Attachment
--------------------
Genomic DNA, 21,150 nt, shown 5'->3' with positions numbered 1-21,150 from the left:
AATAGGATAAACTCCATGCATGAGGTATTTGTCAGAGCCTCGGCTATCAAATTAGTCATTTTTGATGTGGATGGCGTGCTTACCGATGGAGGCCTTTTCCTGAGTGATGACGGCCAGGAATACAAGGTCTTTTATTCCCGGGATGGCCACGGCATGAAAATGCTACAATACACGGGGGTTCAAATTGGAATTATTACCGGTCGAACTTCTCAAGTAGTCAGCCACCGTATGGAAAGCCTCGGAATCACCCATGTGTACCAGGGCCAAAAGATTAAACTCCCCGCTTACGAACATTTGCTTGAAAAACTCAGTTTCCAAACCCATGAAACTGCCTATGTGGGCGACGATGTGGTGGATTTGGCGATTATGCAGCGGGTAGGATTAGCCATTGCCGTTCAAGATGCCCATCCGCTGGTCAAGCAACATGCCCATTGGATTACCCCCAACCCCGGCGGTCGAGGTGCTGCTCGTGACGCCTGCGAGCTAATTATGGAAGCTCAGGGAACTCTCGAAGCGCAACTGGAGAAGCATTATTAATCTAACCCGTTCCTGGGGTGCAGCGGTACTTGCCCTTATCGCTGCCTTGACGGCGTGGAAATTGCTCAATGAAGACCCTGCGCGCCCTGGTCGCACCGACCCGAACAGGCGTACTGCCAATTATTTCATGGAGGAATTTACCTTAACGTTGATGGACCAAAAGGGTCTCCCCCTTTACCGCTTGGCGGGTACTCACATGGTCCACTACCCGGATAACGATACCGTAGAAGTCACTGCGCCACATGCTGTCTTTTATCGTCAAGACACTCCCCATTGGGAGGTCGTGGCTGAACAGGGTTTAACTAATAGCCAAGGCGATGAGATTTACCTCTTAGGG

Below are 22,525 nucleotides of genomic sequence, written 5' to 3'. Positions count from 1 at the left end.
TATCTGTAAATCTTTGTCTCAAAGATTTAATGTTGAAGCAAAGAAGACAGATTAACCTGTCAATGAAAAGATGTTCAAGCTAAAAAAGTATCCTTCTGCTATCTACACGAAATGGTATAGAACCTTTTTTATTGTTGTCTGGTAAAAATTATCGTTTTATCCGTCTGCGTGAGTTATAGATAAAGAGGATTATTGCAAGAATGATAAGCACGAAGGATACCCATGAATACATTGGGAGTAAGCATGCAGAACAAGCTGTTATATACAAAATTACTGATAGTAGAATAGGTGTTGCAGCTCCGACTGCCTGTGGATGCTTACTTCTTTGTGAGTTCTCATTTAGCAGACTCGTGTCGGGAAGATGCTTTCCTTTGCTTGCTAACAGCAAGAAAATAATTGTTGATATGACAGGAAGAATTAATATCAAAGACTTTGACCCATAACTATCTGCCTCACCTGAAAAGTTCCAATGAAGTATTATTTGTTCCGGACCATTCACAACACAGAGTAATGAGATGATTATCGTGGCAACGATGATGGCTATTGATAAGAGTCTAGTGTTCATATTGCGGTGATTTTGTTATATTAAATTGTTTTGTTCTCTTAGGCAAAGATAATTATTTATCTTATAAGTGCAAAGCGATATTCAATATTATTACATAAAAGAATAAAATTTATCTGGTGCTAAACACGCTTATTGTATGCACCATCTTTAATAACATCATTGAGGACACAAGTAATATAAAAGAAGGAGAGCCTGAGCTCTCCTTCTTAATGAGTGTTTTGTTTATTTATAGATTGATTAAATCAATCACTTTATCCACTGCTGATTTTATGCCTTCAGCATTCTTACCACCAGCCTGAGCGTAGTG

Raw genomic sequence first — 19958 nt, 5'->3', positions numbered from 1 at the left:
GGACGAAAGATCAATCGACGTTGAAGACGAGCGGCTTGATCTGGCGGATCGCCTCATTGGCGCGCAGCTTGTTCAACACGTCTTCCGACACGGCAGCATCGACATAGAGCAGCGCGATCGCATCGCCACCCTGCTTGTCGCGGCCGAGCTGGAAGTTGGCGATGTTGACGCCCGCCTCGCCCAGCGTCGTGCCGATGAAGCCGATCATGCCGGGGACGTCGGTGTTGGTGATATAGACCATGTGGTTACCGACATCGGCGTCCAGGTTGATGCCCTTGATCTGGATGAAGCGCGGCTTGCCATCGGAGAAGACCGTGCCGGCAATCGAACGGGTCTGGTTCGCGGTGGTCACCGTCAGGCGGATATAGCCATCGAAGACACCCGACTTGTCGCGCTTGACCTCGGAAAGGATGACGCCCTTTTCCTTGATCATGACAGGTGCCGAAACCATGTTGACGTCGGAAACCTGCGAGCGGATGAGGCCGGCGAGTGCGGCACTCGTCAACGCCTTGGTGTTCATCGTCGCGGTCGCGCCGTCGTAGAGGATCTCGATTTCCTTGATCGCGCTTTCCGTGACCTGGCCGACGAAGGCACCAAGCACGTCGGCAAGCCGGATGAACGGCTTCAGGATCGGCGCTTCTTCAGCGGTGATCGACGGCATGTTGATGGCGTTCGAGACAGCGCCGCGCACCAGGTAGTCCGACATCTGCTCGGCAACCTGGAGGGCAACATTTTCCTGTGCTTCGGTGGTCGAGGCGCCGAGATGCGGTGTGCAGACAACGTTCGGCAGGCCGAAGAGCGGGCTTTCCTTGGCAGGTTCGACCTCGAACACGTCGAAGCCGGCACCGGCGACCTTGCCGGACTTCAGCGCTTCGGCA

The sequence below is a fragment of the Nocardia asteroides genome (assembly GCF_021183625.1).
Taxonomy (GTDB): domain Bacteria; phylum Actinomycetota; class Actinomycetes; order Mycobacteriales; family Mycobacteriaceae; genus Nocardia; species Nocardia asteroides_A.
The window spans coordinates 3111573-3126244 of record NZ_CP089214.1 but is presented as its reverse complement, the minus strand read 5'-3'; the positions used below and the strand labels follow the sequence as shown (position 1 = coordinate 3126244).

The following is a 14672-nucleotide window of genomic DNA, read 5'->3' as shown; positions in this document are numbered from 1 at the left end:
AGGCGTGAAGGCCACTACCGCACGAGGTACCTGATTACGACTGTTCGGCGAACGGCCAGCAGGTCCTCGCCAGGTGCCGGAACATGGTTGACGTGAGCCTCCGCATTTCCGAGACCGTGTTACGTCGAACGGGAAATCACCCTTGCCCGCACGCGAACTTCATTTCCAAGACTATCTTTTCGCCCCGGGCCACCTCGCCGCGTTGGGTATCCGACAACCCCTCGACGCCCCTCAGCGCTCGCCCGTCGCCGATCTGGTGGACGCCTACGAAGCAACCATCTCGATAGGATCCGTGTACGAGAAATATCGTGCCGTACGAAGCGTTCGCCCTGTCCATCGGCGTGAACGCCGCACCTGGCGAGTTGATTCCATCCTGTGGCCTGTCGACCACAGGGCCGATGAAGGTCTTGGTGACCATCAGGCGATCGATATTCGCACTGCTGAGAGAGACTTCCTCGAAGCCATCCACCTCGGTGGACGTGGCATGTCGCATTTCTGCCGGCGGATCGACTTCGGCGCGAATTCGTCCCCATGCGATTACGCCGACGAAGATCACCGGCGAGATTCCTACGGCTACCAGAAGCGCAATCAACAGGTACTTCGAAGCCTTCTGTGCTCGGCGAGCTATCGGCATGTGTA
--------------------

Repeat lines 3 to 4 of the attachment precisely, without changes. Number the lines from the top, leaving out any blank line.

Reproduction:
Below are 22,525 nucleotides of genomic sequence, written 5' to 3'. Positions count from 1 at the left end.
TATCTGTAAATCTTTGTCTCAAAGATTTAATGTTGAAGCAAAGAAGACAGATTAACCTGTCAATGAAAAGATGTTCAAGCTAAAAAAGTATCCTTCTGCTATCTACACGAAATGGTATAGAACCTTTTTTATTGTTGTCTGGTAAAAATTATCGTTTTATCCGTCTGCGTGAGTTATAGATAAAGAGGATTATTGCAAGAATGATAAGCACGAAGGATACCCATGAATACATTGGGAGTAAGCATGCAGAACAAGCTGTTATATACAAAATTACTGATAGTAGAATAGGTGTTGCAGCTCCGACTGCCTGTGGATGCTTACTTCTTTGTGAGTTCTCATTTAGCAGACTCGTGTCGGGAAGATGCTTTCCTTTGCTTGCTAACAGCAAGAAAATAATTGTTGATATGACAGGAAGAATTAATATCAAAGACTTTGACCCATAACTATCTGCCTCACCTGAAAAGTTCCAATGAAGTATTATTTGTTCCGGACCATTCACAACACAGAGTAATGAGATGATTATCGTGGCAACGATGATGGCTATTGATAAGAGTCTAGTGTTCATATTGCGGTGATTTTGTTATATTAAATTGTTTTGTTCTCTTAGGCAAAGATAATTATTTATCTTATAAGTGCAAAGCGATATTCAATATTATTACATAAAAGAATAAAATTTATCTGGTGCTAAACACGCTTATTGTATGCACCATCTTTAATAACATCATTGAGGACACAAGTAATATAAAAGAAGGAGAGCCTGAGCTCTCCTTCTTAATGAGTGTTTTGTTTATTTATAGATTGATTAAATCAATCACTTTATCCACTGCTGATTTTATGCCTTCAGCATTCTTACCACCAGCCTGAGCGTAGTG